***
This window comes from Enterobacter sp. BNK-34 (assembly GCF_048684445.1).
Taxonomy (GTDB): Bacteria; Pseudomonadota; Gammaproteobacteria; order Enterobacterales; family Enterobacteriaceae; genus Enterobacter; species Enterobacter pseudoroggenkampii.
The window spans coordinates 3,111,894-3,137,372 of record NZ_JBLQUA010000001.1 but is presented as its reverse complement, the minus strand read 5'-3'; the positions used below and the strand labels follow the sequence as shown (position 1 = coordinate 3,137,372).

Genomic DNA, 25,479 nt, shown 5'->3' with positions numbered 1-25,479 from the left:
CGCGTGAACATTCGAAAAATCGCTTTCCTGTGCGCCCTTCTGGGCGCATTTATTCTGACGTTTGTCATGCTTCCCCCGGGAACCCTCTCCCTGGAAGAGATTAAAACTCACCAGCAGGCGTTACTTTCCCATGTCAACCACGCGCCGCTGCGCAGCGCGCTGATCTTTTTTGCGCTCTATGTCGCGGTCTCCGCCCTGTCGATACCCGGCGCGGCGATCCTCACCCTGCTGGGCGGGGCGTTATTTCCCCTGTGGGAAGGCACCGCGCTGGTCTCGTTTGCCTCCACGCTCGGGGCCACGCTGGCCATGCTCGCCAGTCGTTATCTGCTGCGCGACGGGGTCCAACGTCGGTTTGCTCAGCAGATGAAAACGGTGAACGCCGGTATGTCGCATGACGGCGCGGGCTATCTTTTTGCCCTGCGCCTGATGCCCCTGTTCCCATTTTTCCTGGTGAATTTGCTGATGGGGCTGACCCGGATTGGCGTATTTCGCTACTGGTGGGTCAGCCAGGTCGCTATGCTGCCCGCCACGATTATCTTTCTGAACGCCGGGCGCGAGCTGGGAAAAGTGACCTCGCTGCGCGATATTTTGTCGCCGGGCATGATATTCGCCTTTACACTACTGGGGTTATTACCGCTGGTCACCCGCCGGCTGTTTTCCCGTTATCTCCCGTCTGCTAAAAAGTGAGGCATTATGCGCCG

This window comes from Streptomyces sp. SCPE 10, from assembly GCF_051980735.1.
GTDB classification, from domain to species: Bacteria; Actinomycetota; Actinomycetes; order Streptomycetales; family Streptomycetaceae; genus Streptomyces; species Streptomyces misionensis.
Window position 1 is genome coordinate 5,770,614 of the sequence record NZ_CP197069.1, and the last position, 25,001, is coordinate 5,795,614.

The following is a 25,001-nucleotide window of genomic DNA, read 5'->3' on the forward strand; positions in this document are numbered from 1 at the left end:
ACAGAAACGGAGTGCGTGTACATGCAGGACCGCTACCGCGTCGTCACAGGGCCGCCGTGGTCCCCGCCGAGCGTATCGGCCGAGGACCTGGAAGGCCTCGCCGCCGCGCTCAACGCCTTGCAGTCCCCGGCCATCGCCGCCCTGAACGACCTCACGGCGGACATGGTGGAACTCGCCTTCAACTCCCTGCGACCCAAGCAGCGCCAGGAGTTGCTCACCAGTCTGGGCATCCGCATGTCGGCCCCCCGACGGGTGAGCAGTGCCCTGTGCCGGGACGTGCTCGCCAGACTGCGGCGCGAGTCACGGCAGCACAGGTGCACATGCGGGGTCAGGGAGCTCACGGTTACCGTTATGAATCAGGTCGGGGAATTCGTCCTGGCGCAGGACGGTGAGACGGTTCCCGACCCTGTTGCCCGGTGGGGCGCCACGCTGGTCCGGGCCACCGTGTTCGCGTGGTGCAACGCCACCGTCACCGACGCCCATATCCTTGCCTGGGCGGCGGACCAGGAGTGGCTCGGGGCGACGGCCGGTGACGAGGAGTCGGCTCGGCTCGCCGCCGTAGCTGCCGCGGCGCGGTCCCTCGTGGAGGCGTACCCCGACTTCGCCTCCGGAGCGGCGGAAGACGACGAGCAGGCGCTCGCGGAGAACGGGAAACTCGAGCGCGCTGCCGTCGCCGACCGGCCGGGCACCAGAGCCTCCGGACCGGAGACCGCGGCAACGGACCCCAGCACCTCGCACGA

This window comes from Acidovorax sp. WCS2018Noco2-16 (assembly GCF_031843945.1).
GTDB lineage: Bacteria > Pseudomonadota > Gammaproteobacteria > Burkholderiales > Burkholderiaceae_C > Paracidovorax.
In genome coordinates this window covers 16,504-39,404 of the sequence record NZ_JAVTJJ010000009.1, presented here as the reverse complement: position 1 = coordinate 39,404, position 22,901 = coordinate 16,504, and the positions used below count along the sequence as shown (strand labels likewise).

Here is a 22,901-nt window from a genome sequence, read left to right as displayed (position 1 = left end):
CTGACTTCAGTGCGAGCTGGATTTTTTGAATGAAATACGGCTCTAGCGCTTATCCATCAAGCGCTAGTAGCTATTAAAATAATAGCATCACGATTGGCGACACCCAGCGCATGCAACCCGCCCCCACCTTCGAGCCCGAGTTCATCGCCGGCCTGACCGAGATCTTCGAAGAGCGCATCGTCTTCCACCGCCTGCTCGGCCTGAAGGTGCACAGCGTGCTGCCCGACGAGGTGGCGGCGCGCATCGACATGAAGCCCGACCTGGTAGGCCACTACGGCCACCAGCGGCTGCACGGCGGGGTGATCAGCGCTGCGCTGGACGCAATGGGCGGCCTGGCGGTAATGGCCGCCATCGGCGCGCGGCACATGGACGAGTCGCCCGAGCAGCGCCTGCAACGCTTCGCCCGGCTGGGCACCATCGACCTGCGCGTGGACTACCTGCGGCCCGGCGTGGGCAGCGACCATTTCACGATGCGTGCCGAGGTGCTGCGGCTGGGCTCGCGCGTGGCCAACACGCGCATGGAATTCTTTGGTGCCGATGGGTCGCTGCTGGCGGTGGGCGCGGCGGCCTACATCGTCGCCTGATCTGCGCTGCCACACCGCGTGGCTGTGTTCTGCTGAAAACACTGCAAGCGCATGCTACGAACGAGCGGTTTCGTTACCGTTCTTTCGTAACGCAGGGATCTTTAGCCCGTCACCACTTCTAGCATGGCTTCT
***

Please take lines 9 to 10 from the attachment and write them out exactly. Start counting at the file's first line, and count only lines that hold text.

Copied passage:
The following is a 25,001-nucleotide window of genomic DNA, read 5'->3' on the forward strand; positions in this document are numbered from 1 at the left end:
ACAGAAACGGAGTGCGTGTACATGCAGGACCGCTACCGCGTCGTCACAGGGCCGCCGTGGTCCCCGCCGAGCGTATCGGCCGAGGACCTGGAAGGCCTCGCCGCCGCGCTCAACGCCTTGCAGTCCCCGGCCATCGCCGCCCTGAACGACCTCACGGCGGACATGGTGGAACTCGCCTTCAACTCCCTGCGACCCAAGCAGCGCCAGGAGTTGCTCACCAGTCTGGGCATCCGCATGTCGGCCCCCCGACGGGTGAGCAGTGCCCTGTGCCGGGACGTGCTCGCCAGACTGCGGCGCGAGTCACGGCAGCACAGGTGCACATGCGGGGTCAGGGAGCTCACGGTTACCGTTATGAATCAGGTCGGGGAATTCGTCCTGGCGCAGGACGGTGAGACGGTTCCCGACCCTGTTGCCCGGTGGGGCGCCACGCTGGTCCGGGCCACCGTGTTCGCGTGGTGCAACGCCACCGTCACCGACGCCCATATCCTTGCCTGGGCGGCGGACCAGGAGTGGCTCGGGGCGACGGCCGGTGACGAGGAGTCGGCTCGGCTCGCCGCCGTAGCTGCCGCGGCGCGGTCCCTCGTGGAGGCGTACCCCGACTTCGCCTCCGGAGCGGCGGAAGACGACGAGCAGGCGCTCGCGGAGAACGGGAAACTCGAGCGCGCTGCCGTCGCCGACCGGCCGGGCACCAGAGCCTCCGGACCGGAGACCGCGGCAACGGACCCCAGCACCTCGCACGA